The 120-year-old sailing ship Defender sank in Townsville

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The legendary Tasmanian ketch Defender sank at a berth in Townsville, Australia. The ship's hull was completely submerged in water, with only the masts remaining on the surface.

The 35-metre historic vessel had been berthed on the Ross Creek for the past seven years after a fire broke out in the engine room.

«We suspect it was an act of vandalism," said shipowner Les Dick. - We won't know for sure until we get the boat up but there is some talk among the locals right now». Les Dick plans to pump water out of the vessel's hull during low tide this week and put it on the water, then move it to another location to assess the damage.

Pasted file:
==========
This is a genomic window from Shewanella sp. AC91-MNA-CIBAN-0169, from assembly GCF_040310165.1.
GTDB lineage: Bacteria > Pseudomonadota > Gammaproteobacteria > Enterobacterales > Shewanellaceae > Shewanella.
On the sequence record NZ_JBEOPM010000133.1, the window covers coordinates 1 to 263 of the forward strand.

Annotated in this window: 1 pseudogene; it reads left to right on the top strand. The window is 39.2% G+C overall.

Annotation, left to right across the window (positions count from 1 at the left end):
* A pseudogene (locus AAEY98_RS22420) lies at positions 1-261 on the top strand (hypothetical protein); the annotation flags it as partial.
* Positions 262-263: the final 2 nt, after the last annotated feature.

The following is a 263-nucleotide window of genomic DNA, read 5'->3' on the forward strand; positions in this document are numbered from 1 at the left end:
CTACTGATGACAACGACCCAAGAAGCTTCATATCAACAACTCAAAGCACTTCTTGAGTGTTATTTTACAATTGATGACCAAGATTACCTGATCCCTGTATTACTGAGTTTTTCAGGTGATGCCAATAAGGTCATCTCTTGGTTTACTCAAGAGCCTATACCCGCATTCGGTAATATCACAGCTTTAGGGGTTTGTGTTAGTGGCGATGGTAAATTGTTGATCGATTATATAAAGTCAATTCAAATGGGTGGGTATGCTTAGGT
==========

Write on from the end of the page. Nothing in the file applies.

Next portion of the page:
The Defender is a one-of-a-kind sailing ship, built in 1895 and used as a merchant ship to transport goods between the colonies. In 1923, the ship made history for her record crossing of the Bass Strait. During World War II it was used to transport troops and cargo. Le Dick bought Defender in 1982 and used donations from Tasmanians to rebuild her for the bicentenary of the big sailing race from Hobart to Sydney. Before the engine room fire, after which the ship settled in Townsville, Defender was used as a charter vessel in the Whitsundays.

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